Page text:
She has now entered one of the most stressful and emotional periods of a woman's life: planning a wedding is absolutely fraught with hurt feelings, parental tantrums, pushy salesladies, sulky friends, helpless grooms and hysterical brides.

People will second-guess what she wants over and over again. The last thing she needs is a showdown with good friends over how she chose to share her happy news. If you send her any kind of reproach right now, yes, you will definitely jeopardize the friendship.

Her text does not trouble me as much as the fact that you have not met her fiance. It seems odd that such a close friend would not have met him before things got really serious. (Perhaps you two live far apart now?) I suggest that you send her a text or email back saying "I am so happy for you! I'm dying to meet the lucky man! When can we all meet up?"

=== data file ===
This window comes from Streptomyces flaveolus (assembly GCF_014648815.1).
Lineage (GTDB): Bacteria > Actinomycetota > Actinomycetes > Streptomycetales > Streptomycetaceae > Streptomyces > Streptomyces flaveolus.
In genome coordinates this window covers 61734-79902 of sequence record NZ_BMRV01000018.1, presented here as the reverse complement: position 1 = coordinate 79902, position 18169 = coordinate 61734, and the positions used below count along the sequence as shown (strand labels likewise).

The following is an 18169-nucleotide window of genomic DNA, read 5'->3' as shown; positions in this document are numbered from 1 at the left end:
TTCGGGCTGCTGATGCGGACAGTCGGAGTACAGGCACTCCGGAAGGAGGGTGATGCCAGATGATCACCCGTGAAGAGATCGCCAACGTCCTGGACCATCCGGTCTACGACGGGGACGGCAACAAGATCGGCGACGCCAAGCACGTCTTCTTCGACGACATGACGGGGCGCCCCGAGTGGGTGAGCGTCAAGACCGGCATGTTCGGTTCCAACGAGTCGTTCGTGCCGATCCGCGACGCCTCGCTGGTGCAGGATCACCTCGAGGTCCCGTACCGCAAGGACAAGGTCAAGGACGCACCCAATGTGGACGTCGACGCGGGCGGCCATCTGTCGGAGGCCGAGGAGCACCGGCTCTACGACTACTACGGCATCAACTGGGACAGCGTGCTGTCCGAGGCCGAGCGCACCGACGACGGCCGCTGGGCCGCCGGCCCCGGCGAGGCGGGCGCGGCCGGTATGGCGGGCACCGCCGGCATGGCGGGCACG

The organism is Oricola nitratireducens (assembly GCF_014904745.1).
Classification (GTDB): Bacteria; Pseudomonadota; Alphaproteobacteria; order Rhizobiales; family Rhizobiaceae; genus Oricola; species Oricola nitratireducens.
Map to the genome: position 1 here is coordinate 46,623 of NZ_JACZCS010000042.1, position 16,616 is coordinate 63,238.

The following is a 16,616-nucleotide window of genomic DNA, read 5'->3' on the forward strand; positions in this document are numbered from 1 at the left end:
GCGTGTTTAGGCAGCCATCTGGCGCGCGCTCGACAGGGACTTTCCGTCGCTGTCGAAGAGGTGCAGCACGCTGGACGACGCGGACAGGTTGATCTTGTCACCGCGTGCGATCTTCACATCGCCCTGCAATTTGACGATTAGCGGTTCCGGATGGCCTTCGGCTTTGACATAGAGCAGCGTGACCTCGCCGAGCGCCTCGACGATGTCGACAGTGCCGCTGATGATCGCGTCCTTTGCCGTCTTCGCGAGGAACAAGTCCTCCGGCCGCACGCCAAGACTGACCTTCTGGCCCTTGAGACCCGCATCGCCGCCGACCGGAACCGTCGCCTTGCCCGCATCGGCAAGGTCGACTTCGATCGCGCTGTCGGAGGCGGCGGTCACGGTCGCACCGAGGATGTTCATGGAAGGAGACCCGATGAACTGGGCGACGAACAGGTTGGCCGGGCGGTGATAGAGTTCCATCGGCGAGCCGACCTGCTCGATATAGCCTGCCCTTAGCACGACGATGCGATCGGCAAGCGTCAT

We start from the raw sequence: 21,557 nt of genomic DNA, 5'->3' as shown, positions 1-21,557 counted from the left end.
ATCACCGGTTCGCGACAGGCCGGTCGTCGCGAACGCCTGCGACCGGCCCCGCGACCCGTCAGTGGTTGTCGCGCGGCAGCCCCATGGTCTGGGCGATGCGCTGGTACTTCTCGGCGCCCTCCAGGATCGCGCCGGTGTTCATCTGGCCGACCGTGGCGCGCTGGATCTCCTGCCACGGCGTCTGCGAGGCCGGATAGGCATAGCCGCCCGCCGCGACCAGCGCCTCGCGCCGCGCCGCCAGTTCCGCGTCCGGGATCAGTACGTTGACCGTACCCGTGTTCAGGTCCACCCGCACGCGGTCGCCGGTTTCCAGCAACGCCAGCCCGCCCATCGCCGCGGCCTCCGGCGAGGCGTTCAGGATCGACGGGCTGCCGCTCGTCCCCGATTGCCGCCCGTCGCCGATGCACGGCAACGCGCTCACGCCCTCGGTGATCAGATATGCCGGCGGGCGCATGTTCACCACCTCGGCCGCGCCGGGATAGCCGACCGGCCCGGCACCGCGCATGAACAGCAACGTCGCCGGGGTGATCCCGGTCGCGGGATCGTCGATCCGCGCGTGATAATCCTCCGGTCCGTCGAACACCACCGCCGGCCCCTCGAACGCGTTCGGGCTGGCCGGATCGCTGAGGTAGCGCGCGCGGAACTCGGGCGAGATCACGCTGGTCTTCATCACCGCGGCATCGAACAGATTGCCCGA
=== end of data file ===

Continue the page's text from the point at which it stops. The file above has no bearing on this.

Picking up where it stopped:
As for jealousy, there is nothing like a friend getting engaged to make the other Single girls go into a short tizzy.

First of all, when a friend gets engaged, things are now different and always shall be. Her fiance is now her best friend, and that's the way it has to be. Second, as happy as we are for our friends, if we are Single, the thought lurks in the back of our minds, "What about ME?!" This thought makes us feel guilty and selfish, but as long as we don't say it to the bride, it shouldn't. It is perfectly normal, but unless we* acknowledge it to ourselves, we don't understand why we feel so crazy.